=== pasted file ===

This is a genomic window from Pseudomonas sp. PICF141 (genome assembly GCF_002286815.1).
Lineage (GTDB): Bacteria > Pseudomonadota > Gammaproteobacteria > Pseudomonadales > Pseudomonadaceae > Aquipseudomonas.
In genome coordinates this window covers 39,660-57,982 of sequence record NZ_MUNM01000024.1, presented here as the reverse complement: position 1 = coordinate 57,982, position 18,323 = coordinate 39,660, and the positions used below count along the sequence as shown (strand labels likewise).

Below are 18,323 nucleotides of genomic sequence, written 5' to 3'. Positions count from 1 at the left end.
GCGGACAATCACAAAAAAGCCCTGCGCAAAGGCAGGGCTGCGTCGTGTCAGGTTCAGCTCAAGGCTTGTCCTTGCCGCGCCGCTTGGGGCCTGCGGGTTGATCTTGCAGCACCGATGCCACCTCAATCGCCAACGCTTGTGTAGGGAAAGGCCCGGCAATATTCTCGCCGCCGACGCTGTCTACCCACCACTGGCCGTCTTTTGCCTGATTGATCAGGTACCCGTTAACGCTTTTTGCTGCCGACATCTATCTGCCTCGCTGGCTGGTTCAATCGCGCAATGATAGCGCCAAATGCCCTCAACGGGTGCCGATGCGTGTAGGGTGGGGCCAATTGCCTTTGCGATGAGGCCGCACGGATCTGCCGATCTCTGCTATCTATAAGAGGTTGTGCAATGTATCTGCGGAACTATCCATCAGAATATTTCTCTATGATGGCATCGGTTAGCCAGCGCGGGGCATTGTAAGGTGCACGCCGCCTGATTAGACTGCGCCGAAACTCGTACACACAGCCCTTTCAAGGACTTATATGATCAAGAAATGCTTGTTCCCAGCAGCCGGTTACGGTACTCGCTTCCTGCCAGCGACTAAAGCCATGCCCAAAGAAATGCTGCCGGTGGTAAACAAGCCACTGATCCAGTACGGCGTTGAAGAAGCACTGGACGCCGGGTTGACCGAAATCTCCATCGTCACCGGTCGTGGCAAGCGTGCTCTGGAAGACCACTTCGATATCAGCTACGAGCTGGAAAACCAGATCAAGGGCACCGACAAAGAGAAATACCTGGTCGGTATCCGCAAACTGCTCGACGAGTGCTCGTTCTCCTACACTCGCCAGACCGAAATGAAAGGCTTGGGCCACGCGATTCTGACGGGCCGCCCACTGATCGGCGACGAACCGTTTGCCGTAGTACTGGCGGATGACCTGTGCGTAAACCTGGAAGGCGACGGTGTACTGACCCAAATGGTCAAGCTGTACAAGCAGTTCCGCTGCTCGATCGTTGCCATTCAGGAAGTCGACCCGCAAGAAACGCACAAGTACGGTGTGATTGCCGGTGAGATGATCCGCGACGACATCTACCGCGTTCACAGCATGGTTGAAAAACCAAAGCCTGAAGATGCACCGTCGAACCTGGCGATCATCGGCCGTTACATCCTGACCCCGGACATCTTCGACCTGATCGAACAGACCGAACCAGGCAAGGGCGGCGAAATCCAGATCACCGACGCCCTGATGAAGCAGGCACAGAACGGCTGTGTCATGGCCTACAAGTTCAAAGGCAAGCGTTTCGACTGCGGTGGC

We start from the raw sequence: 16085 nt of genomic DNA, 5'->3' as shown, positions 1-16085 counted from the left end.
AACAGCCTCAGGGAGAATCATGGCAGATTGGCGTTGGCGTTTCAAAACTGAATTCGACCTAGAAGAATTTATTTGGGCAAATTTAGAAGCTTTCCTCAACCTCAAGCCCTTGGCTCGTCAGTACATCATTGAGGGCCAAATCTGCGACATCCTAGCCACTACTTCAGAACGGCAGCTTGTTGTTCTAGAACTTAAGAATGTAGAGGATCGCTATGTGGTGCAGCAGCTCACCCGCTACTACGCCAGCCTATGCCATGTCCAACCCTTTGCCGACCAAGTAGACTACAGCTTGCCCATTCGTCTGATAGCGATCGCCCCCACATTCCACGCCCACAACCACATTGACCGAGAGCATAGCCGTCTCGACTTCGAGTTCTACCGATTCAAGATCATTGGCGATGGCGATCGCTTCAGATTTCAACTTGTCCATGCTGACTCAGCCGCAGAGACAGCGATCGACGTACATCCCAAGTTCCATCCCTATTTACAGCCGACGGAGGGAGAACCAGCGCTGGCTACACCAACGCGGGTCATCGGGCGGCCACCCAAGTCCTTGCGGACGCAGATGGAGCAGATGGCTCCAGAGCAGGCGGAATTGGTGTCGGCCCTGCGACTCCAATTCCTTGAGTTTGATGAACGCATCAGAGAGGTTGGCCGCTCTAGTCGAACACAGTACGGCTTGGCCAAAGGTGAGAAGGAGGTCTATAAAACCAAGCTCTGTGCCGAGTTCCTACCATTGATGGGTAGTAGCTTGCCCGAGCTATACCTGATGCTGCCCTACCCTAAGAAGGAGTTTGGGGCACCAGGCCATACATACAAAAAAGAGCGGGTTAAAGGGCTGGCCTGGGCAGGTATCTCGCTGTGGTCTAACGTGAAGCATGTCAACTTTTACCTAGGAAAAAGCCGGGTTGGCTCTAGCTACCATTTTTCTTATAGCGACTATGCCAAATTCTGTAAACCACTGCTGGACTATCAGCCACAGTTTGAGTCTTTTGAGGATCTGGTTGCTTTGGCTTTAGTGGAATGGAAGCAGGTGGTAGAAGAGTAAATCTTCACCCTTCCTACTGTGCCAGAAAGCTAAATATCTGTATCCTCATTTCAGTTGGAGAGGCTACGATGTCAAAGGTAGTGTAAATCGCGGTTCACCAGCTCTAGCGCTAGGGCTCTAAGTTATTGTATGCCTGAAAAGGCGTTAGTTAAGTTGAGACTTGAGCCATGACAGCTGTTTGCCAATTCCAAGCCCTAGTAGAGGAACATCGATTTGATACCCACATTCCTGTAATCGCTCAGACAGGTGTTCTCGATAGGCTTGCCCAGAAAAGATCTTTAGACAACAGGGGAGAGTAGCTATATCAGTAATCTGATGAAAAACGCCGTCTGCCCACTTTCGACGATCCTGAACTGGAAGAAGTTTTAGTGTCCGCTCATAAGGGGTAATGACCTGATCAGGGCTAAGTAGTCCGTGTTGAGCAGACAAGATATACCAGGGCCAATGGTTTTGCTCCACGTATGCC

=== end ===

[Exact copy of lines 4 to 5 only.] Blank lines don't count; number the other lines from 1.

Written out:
Below are 18,323 nucleotides of genomic sequence, written 5' to 3'. Positions count from 1 at the left end.
GCGGACAATCACAAAAAAGCCCTGCGCAAAGGCAGGGCTGCGTCGTGTCAGGTTCAGCTCAAGGCTTGTCCTTGCCGCGCCGCTTGGGGCCTGCGGGTTGATCTTGCAGCACCGATGCCACCTCAATCGCCAACGCTTGTGTAGGGAAAGGCCCGGCAATATTCTCGCCGCCGACGCTGTCTACCCACCACTGGCCGTCTTTTGCCTGATTGATCAGGTACCCGTTAACGCTTTTTGCTGCCGACATCTATCTGCCTCGCTGGCTGGTTCAATCGCGCAATGATAGCGCCAAATGCCCTCAACGGGTGCCGATGCGTGTAGGGTGGGGCCAATTGCCTTTGCGATGAGGCCGCACGGATCTGCCGATCTCTGCTATCTATAAGAGGTTGTGCAATGTATCTGCGGAACTATCCATCAGAATATTTCTCTATGATGGCATCGGTTAGCCAGCGCGGGGCATTGTAAGGTGCACGCCGCCTGATTAGACTGCGCCGAAACTCGTACACACAGCCCTTTCAAGGACTTATATGATCAAGAAATGCTTGTTCCCAGCAGCCGGTTACGGTACTCGCTTCCTGCCAGCGACTAAAGCCATGCCCAAAGAAATGCTGCCGGTGGTAAACAAGCCACTGATCCAGTACGGCGTTGAAGAAGCACTGGACGCCGGGTTGACCGAAATCTCCATCGTCACCGGTCGTGGCAAGCGTGCTCTGGAAGACCACTTCGATATCAGCTACGAGCTGGAAAACCAGATCAAGGGCACCGACAAAGAGAAATACCTGGTCGGTATCCGCAAACTGCTCGACGAGTGCTCGTTCTCCTACACTCGCCAGACCGAAATGAAAGGCTTGGGCCACGCGATTCTGACGGGCCGCCCACTGATCGGCGACGAACCGTTTGCCGTAGTACTGGCGGATGACCTGTGCGTAAACCTGGAAGGCGACGGTGTACTGACCCAAATGGTCAAGCTGTACAAGCAGTTCCGCTGCTCGATCGTTGCCATTCAGGAAGTCGACCCGCAAGAAACGCACAAGTACGGTGTGATTGCCGGTGAGATGATCCGCGACGACATCTACCGCGTTCACAGCATGGTTGAAAAACCAAAGCCTGAAGATGCACCGTCGAACCTGGCGATCATCGGCCGTTACATCCTGACCCCGGACATCTTCGACCTGATCGAACAGACCGAACCAGGCAAGGGCGGCGAAATCCAGATCACCGACGCCCTGATGAAGCAGGCACAGAACGGCTGTGTCATGGCCTACAAGTTCAAAGGCAAGCGTTTCGACTGCGGTGGC